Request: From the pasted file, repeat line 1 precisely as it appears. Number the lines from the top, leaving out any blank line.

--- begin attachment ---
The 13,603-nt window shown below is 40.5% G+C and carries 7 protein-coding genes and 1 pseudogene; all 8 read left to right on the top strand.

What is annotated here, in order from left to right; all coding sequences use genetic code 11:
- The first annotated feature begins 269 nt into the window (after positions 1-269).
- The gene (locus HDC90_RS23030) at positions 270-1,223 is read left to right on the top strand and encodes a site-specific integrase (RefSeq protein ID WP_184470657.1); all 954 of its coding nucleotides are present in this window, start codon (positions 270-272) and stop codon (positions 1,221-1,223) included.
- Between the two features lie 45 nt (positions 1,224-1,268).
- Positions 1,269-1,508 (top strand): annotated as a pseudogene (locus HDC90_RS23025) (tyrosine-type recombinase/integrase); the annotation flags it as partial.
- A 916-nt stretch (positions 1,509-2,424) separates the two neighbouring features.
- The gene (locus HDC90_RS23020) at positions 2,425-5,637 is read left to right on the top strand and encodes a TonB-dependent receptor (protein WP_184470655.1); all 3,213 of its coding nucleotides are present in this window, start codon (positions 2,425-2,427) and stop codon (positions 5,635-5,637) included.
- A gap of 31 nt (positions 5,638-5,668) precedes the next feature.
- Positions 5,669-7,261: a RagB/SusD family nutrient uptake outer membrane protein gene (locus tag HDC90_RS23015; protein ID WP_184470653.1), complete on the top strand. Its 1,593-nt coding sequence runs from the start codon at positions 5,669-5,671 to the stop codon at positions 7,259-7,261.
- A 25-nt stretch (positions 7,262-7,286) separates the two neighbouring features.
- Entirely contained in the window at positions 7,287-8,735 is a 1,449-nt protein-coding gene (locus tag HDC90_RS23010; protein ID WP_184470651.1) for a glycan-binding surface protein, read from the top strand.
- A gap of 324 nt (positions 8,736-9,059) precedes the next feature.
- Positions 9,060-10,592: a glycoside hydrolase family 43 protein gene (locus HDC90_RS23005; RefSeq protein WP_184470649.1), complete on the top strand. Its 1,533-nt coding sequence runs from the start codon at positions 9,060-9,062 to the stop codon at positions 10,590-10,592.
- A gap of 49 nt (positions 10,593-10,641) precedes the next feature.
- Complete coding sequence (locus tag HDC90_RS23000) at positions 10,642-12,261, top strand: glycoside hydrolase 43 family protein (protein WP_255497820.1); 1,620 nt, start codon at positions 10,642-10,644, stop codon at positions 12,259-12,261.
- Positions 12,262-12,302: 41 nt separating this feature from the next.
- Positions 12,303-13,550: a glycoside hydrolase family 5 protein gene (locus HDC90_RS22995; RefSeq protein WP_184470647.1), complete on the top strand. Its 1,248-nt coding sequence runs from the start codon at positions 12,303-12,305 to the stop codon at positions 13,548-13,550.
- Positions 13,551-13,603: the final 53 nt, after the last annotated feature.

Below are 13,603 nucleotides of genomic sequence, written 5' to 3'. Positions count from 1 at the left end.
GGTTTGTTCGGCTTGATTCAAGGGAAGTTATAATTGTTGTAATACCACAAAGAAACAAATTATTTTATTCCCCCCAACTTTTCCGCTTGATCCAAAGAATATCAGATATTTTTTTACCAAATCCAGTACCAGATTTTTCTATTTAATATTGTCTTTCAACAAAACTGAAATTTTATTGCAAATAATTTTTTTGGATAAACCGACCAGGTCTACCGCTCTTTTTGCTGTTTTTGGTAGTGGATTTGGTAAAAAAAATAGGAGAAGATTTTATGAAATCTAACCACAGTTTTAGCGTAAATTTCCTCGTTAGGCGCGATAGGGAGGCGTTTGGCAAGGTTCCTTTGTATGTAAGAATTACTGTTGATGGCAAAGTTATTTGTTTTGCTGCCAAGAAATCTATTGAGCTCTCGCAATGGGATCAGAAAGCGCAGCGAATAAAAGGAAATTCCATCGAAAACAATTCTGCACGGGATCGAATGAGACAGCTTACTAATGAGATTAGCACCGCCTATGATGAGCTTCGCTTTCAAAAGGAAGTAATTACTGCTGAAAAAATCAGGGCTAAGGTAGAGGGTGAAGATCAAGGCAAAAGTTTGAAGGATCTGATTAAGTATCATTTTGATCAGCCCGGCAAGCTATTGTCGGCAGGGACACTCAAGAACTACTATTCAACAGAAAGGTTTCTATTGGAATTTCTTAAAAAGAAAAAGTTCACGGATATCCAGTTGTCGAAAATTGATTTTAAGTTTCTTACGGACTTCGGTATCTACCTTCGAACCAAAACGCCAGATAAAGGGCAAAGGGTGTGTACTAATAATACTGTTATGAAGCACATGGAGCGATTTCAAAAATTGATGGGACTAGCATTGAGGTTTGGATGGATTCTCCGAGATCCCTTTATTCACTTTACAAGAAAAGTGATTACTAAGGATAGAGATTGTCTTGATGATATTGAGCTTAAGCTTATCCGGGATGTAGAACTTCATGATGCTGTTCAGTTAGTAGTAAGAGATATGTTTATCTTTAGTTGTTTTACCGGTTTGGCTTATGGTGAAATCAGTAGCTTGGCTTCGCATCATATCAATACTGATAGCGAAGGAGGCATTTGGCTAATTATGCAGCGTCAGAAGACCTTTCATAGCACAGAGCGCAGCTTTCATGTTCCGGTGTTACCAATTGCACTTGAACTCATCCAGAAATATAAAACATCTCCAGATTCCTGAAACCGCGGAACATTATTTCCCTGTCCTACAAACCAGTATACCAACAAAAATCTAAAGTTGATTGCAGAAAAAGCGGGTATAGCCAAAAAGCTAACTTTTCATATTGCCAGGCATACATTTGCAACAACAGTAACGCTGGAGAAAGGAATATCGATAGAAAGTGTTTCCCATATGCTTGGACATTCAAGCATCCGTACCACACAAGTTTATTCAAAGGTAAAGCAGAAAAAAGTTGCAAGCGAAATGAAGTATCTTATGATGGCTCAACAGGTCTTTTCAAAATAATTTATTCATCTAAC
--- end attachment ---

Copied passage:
The 13,603-nt window shown below is 40.5% G+C and carries 7 protein-coding genes and 1 pseudogene; all 8 read left to right on the top strand.